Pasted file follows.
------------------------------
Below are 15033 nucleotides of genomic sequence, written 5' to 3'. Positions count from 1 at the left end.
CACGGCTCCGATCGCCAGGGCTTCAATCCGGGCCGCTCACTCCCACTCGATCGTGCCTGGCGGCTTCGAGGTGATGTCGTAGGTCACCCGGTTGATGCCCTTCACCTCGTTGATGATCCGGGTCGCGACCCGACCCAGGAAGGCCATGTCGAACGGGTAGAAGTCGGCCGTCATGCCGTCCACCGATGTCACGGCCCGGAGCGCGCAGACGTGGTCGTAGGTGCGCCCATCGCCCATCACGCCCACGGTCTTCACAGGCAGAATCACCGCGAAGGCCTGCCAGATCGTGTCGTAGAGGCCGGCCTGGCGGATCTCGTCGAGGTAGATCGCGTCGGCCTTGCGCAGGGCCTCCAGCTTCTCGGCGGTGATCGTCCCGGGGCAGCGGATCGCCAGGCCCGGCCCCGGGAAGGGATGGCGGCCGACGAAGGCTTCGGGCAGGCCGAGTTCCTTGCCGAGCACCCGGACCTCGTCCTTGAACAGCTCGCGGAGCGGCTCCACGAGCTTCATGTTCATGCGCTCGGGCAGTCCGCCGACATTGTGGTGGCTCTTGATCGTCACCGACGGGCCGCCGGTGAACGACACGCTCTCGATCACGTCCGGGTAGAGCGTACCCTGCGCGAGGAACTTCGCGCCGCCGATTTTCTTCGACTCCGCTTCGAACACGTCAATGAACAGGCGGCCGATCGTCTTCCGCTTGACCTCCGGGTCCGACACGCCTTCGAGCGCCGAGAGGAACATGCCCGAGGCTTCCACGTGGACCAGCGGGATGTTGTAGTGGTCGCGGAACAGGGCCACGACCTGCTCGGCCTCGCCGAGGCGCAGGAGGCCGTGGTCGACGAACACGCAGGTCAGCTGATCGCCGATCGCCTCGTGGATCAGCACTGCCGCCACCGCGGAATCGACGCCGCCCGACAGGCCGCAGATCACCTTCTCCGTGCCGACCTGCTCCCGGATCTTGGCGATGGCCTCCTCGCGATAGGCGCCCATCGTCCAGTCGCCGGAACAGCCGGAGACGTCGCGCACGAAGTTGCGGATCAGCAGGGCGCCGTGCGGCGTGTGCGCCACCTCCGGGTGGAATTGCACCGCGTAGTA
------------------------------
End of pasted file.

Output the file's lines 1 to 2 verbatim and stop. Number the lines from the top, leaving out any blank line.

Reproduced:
Below are 15033 nucleotides of genomic sequence, written 5' to 3'. Positions count from 1 at the left end.
CACGGCTCCGATCGCCAGGGCTTCAATCCGGGCCGCTCACTCCCACTCGATCGTGCCTGGCGGCTTCGAGGTGATGTCGTAGGTCACCCGGTTGATGCCCTTCACCTCGTTGATGATCCGGGTCGCGACCCGACCCAGGAAGGCCATGTCGAACGGGTAGAAGTCGGCCGTCATGCCGTCCACCGATGTCACGGCCCGGAGCGCGCAGACGTGGTCGTAGGTGCGCCCATCGCCCATCACGCCCACGGTCTTCACAGGCAGAATCACCGCGAAGGCCTGCCAGATCGTGTCGTAGAGGCCGGCCTGGCGGATCTCGTCGAGGTAGATCGCGTCGGCCTTGCGCAGGGCCTCCAGCTTCTCGGCGGTGATCGTCCCGGGGCAGCGGATCGCCAGGCCCGGCCCCGGGAAGGGATGGCGGCCGACGAAGGCTTCGGGCAGGCCGAGTTCCTTGCCGAGCACCCGGACCTCGTCCTTGAACAGCTCGCGGAGCGGCTCCACGAGCTTCATGTTCATGCGCTCGGGCAGTCCGCCGACATTGTGGTGGCTCTTGATCGTCACCGACGGGCCGCCGGTGAACGACACGCTCTCGATCACGTCCGGGTAGAGCGTACCCTGCGCGAGGAACTTCGCGCCGCCGATTTTCTTCGACTCCGCTTCGAACACGTCAATGAACAGGCGGCCGATCGTCTTCCGCTTGACCTCCGGGTCCGACACGCCTTCGAGCGCCGAGAGGAACATGCCCGAGGCTTCCACGTGGACCAGCGGGATGTTGTAGTGGTCGCGGAACAGGGCCACGACCTGCTCGGCCTCGCCGAGGCGCAGGAGGCCGTGGTCGACGAACACGCAGGTCAGCTGATCGCCGATCGCCTCGTGGATCAGCACTGCCGCCACCGCGGAATCGACGCCGCCCGACAGGCCGCAGATCACCTTCTCCGTGCCGACCTGCTCCCGGATCTTGGCGATGGCCTCCTCGCGATAGGCGCCCATCGTCCAGTCGCCGGAACAGCCGGAGACGTCGCGCACGAAGTTGCGGATCAGCAGGGCGCCGTGCGGCGTGTGCGCCACCTCCGGGTGGAATTGCACCGCGTAGTA